The Asian Development Bank (ADB) announced here Tuesday that it will reallocate up to 300 million U.S. dollars from existing ADB projects in Nepal to aid the quake-hit country’s reconstruction.
“I would like to convey once again our deepest condolences and sympathies to the government and people of Nepal for the heavy losses of life and property caused by the earthquakes in April,” said ADB President Takehiko Nakao at the closing press conference of the 48th ADB Annual Meeting of the Board of Governors in Baku, capital of Azerbaijan.
The ADB has already granted 3 million dollars to support humanitarian efforts in Nepal, Nakao said.
During the annual meeting, the ADB hosted a Partnership Forum for Nepal, which was attended by representatives from 25 countries, the United Nations, the World Bank, the International Monetary Fund and the European Investment Bank.
China has sent several rescue teams and offered humanitarian aid to Nepal, said Chinese Finance Minister Lou Jiwei, who led the Chinese delegation to the ADB’s annual meeting.
“We will offer at our best what Nepal needs and coordinate with the international community to help Nepal fight the disaster,” Lou said.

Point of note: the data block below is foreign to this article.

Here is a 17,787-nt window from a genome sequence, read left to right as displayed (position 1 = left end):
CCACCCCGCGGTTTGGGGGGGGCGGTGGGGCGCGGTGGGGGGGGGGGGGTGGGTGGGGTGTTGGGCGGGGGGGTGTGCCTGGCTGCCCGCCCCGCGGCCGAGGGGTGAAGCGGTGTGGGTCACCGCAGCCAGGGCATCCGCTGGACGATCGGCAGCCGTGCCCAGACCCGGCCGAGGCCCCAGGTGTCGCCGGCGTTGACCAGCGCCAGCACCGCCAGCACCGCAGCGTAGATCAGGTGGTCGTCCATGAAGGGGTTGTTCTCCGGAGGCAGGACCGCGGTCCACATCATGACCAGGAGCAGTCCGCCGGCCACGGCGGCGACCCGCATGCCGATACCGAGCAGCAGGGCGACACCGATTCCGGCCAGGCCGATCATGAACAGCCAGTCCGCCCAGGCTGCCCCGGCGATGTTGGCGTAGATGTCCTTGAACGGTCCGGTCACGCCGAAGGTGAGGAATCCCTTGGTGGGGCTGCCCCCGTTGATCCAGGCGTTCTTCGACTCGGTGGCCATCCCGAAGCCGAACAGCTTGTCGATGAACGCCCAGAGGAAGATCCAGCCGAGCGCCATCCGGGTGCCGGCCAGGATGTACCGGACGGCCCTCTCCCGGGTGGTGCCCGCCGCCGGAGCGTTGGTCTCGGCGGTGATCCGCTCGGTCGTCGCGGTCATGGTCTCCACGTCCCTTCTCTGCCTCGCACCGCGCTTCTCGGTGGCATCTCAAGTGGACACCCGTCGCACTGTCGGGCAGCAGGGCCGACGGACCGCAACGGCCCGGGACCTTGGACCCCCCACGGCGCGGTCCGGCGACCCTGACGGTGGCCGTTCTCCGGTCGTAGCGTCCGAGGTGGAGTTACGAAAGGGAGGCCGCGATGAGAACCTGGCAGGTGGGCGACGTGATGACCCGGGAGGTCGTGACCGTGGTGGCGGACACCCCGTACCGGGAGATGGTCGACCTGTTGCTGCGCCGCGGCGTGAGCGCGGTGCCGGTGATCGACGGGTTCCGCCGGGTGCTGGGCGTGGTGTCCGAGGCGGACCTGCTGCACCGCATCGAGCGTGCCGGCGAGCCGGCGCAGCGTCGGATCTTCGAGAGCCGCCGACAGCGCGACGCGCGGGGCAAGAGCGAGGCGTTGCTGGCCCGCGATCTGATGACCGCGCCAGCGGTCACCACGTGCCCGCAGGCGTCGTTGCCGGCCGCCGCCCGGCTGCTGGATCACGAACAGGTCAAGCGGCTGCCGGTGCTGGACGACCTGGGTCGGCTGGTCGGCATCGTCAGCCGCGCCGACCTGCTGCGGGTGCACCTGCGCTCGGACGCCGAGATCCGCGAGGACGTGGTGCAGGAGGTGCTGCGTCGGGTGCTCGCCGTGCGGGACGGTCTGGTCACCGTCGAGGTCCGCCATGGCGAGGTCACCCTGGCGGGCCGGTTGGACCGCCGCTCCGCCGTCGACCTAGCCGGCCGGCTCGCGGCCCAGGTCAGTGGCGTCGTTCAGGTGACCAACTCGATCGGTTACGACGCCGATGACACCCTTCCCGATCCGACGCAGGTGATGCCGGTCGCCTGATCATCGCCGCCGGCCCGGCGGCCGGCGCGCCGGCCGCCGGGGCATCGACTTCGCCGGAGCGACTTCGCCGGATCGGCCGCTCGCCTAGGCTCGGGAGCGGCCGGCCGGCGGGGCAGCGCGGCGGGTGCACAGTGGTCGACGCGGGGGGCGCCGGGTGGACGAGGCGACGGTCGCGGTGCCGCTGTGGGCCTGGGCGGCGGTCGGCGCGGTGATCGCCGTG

Indian Finance Minister Arun Jaitley said at the meeting that India has also sent aircraft and necessary medical aid to Nepal following the quake.
For his part, Nepalese Finance Minister Ram Sharan Mahat said that after decades of political uncertainty, Nepal had just begun to gear up for higher economic growth before the earthquake by boosting infrastructure construction and economic reform.
“But this momentum has now been disrupted by this disaster, the scale of which we have not faced for over 80 years,” Mahat said.
He told the meeting that the most urgent help Nepal needs includes search and rescue personnel, tents and surgical equipment for injured people. Additional food and water supplies are also needed for the coming weeks, he said.
Moreover, Mahat said that after rescue and relief are secured, Nepal will need substantial assistance for rehabilitation and reconstruction, with a 2-billion-dollar National Reconstruction Fund being prepared, to which the Nepalese government has already allocated 200 million dollars from its own resources.
“We are counting on our development partners to fill the gap,” he said.
Nakao said that the ADB has just established a Nepal Earthquake Response Team and will work with UN agencies and other development partners to assess the losses caused by the earthquake and the long-term investment needs for reconstruction and rehabilitation in Nepal.
At present the international community should continue prioritizing relief and recovery aid for Nepal, Nakao said, adding that after relief and recovery operations, the ADB will discuss reconstruction and rehabilitation issues with the Nepalese government and work with partners to finance such needs.